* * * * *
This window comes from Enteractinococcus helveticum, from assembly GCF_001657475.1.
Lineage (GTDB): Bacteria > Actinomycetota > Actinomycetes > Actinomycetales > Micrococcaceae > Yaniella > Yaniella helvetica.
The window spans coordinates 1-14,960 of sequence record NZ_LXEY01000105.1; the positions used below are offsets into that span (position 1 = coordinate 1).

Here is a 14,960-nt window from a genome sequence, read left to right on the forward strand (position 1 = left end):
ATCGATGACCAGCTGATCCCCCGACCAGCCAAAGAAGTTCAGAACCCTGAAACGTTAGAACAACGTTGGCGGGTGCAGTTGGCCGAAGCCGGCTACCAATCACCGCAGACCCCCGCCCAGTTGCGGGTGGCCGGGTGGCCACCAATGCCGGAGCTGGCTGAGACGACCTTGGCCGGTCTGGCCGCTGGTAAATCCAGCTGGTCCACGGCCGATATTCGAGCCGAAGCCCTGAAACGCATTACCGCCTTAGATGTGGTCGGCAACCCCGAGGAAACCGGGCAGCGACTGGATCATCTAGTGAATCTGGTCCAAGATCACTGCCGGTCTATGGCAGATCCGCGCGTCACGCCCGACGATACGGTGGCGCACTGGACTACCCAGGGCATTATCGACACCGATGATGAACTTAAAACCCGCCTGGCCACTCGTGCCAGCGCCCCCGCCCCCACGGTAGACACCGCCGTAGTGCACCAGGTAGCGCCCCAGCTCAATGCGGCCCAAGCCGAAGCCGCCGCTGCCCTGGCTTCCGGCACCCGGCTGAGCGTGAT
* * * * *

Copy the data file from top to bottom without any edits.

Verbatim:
This window comes from Enteractinococcus helveticum, from assembly GCF_001657475.1.
Lineage (GTDB): Bacteria > Actinomycetota > Actinomycetes > Actinomycetales > Micrococcaceae > Yaniella > Yaniella helvetica.
The window spans coordinates 1-14,960 of sequence record NZ_LXEY01000105.1; the positions used below are offsets into that span (position 1 = coordinate 1).

Here is a 14,960-nt window from a genome sequence, read left to right on the forward strand (position 1 = left end):
ATCGATGACCAGCTGATCCCCCGACCAGCCAAAGAAGTTCAGAACCCTGAAACGTTAGAACAACGTTGGCGGGTGCAGTTGGCCGAAGCCGGCTACCAATCACCGCAGACCCCCGCCCAGTTGCGGGTGGCCGGGTGGCCACCAATGCCGGAGCTGGCTGAGACGACCTTGGCCGGTCTGGCCGCTGGTAAATCCAGCTGGTCCACGGCCGATATTCGAGCCGAAGCCCTGAAACGCATTACCGCCTTAGATGTGGTCGGCAACCCCGAGGAAACCGGGCAGCGACTGGATCATCTAGTGAATCTGGTCCAAGATCACTGCCGGTCTATGGCAGATCCGCGCGTCACGCCCGACGATACGGTGGCGCACTGGACTACCCAGGGCATTATCGACACCGATGATGAACTTAAAACCCGCCTGGCCACTCGTGCCAGCGCCCCCGCCCCCACGGTAGACACCGCCGTAGTGCACCAGGTAGCGCCCCAGCTCAATGCGGCCCAAGCCGAAGCCGCCGCTGCCCTGGCTTCCGGCACCCGGCTGAGCGTGAT